Each month we ask an artist to tell us about the 3 artists they think have gone underappreciated, and 3 new names who they hope will avoid a similar fate
Since disbanding lo-fi trio Let’s Wrestle in 2015, Wesley Gonzalez has released two solo albums: 2017’s Excellent Musician and this month’s Appalling Human. Both records have seen him run a mile from his indie rock past; the first purposefully written without guitar, the second leaning even further into an exploration of disco, funk, soul and house music.
Wesley’s lyrics remain at the heart of his songs, making sense of things when he describes Appalling Human as the “post-therapy” accompaniment to the “pre-therapy” coke times of Excellent Musician. It’s a record about reflection, closure, being too hard on yourself and then not being too hard on yourself. Its saddest tracks are often the ones that make you want to dance the most. Then it’s time to pick back over the lyrics and relate to what Gonzalez has been singing about, check that he did just sing that line, and revel in the absurdity of modern life.
His choices for The Rates tell the story of how Appalling Human came to be such a complete body of work.
The story of this is that Lawrence lived with me when I was teenager, when I was starting Let’s Wrestle. He used to drive us around. He’d drive us to Birmingham and give us a tour of where he used to hang out and show us where Swell Maps lived. It was great having him as a resource, but I never really got Felt at that time. The first thing that I heard of Lawrence’s was the second Go-Kart Mozart album, which was his most recent record when he moved in. I loved it. There was a line that just killed me: “I’m going to open your jeans/ I’m going to put myself in/ We’re going to fly off on a cloud of white.” And it was so vile. It’s such a disgusting line, and Denim had that too – this fearlessness of putting in horrific lines. “You suck me off, but I can’t cum in your mouth.” I love that he goes everywhere.
I’ve taken a lot of influence in what I concentrate on in society in my songs. Class issues, drug addiction, the darker side of things.
Your songs have a similar way of deploying double-take lyrics, where you might be listening to a track for the fifth time before you realise what it is that you’ve been singing along to.
I had that on the new record. Cullum who plays key for me, I sent him the demos over to learn the parts and he texted me to say, “Did you just say, ‘this beer costs just £2.99’ in a fucking song!?’ I’ve got so much of that learning from Lawrence. He’s a space cadet, but he’s really together, he knows what he likes, and he’s a true artist. And I feel like during a time of Brit Pop, Denim were the perfect band, because they were so extreme. They’re like the black metal of Brit Pop. You could see them like Pulp, but Pulp were a real band, and Denim were almost this imagined entity. Like, he paid loads of money to have the Glitter Band (pre the Gary Glitter stuff, obviously) as his backing band. I mean, no one would have noticed. It’s fucking hilarious.
But it’s all so thoughts out – the look of it, the fashion, the videos – and that’s another thing I’ve taken from Lawrence. I remember when Let’s Wrestle first got in the NME and he said, “You know you can’t ever go out not dressed proper anymore. You always have to be wearing your best clothes all the time because you never know when there’s a paparazzi from the NME.” I was like, “What on earth are you talking about?”. And he’d say, “Y’know, someone could just come out of a bush and take a photo of you.” I said, “Have you ever had that happen to you?” And he said, “No. One day though… one day.”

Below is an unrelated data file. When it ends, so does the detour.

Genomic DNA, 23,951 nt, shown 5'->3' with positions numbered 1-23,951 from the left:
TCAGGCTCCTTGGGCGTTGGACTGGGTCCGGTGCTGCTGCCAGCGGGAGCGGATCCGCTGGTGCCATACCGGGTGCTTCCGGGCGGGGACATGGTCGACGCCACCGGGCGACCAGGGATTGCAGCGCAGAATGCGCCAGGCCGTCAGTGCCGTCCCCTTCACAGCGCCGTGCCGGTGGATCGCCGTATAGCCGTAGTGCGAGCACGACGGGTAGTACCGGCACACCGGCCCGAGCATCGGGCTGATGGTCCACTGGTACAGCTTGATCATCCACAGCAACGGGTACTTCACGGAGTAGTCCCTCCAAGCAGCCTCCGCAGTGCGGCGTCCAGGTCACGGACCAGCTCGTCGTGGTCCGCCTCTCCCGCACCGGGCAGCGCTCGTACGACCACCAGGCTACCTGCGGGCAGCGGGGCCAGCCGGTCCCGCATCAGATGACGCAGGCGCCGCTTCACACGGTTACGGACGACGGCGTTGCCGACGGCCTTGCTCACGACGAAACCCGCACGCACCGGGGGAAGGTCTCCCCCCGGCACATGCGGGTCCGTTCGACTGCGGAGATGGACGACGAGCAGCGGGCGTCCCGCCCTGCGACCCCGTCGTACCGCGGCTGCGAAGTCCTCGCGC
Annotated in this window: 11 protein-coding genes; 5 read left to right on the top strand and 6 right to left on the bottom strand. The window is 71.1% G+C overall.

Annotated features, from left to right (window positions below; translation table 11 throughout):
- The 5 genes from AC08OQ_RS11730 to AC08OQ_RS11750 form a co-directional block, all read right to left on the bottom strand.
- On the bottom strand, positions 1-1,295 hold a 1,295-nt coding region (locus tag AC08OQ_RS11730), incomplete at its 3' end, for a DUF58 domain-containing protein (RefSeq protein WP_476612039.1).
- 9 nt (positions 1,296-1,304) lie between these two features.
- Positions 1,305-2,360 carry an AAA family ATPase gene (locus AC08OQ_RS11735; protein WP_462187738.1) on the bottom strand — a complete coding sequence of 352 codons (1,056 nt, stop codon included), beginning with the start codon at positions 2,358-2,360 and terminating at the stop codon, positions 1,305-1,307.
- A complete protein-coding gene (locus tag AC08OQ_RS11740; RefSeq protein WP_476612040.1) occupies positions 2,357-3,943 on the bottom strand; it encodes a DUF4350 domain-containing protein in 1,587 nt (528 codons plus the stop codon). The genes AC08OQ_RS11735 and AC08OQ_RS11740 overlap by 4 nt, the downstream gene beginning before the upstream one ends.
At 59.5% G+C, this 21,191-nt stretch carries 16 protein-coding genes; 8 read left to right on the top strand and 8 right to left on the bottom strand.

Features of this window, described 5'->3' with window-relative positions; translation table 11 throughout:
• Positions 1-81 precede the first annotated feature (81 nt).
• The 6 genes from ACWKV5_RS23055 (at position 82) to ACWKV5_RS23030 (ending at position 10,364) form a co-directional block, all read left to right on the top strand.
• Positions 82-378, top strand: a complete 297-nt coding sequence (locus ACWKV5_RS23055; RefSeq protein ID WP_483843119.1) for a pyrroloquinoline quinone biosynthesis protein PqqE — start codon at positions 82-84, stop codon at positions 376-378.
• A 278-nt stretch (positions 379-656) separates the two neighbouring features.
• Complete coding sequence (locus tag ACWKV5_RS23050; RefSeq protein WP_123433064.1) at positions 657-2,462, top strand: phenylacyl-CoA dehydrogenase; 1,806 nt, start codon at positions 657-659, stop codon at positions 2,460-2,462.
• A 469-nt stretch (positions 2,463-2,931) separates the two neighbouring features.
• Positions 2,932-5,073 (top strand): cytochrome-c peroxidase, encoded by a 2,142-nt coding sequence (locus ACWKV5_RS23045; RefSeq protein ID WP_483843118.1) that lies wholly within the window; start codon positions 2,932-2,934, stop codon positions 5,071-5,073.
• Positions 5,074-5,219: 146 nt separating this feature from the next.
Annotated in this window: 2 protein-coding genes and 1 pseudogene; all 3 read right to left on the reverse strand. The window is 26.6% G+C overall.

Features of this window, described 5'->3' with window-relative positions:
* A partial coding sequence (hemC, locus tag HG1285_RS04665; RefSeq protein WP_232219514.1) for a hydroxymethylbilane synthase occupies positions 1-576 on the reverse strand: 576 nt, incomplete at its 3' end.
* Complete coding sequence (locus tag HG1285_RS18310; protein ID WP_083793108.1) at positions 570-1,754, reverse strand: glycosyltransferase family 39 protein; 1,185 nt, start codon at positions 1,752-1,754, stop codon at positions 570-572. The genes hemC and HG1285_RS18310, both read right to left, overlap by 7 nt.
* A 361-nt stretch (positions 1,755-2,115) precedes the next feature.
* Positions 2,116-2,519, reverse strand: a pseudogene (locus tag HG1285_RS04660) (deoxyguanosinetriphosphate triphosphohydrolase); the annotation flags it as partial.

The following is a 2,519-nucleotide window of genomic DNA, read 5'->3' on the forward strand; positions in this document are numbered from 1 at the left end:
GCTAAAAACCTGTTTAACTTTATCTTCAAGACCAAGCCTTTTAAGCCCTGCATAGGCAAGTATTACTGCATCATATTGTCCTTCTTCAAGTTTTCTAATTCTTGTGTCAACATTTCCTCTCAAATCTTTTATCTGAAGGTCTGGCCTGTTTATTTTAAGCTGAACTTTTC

Did you ever play music with him?
I don’t think I’ve ever even seen him play music. I lived with him for years, and I remember once going through some keyboard chords with him, because he said he wanted to get better at keyboard, but it lasted for two minutes and he said, “Nah, I can’t be bothered”, and that was that.
I’ve only really listened to his Rock Your Baby record but it’s had such a big affect on how I think about music over the last few years. It seems quite throwaway, and every track on that record is quite similar, but it’s got such a tone to it. Also, it’s 1973, so it’s years before disco got into its full swing, but it’s really got that vibe to it. And if feels like sort of alien disco, because it’s half cocked, in a way. I’ve been caning that record. And I didn’t know that ‘You Can Have It All’ by Yo La Tengo is a cover from that record.
I can put that record on at any time and it always makes me feel calm and centered. It’s not pumping enough to be a full-on disco record, but it’s got that never-ending groove thing going on. Tracks on Appalling Human like ‘Fault of the Family’ are totally based on that ‘Rock Your Baby’ 78 drum machine sound and early disco. And weirdly George McCrae fits into the forgotten ’70s singer-songwriter that I was enjoying on Excellent Musician.
An album where you featured a selfie stick on the cover in protest that nobody features zeitgeist junk on their sleeves – however omnipresent at the time – for fear of it looking out of date later on
That was my favourite thing about it. I’m so pleased with that. The selfie stick is already outdated. People are striving to be immortal, or be remembered beyond their years, and a lot less focus is put on what’s happening right now. I like the idea of something that ruins the allure of something being a timeless piece of work. Ruin it whilst you’re doing it.
Slapp Happy just don’t get enough credit. The first album they did is a bit too Velvets for me, but the second one goes a bit mental.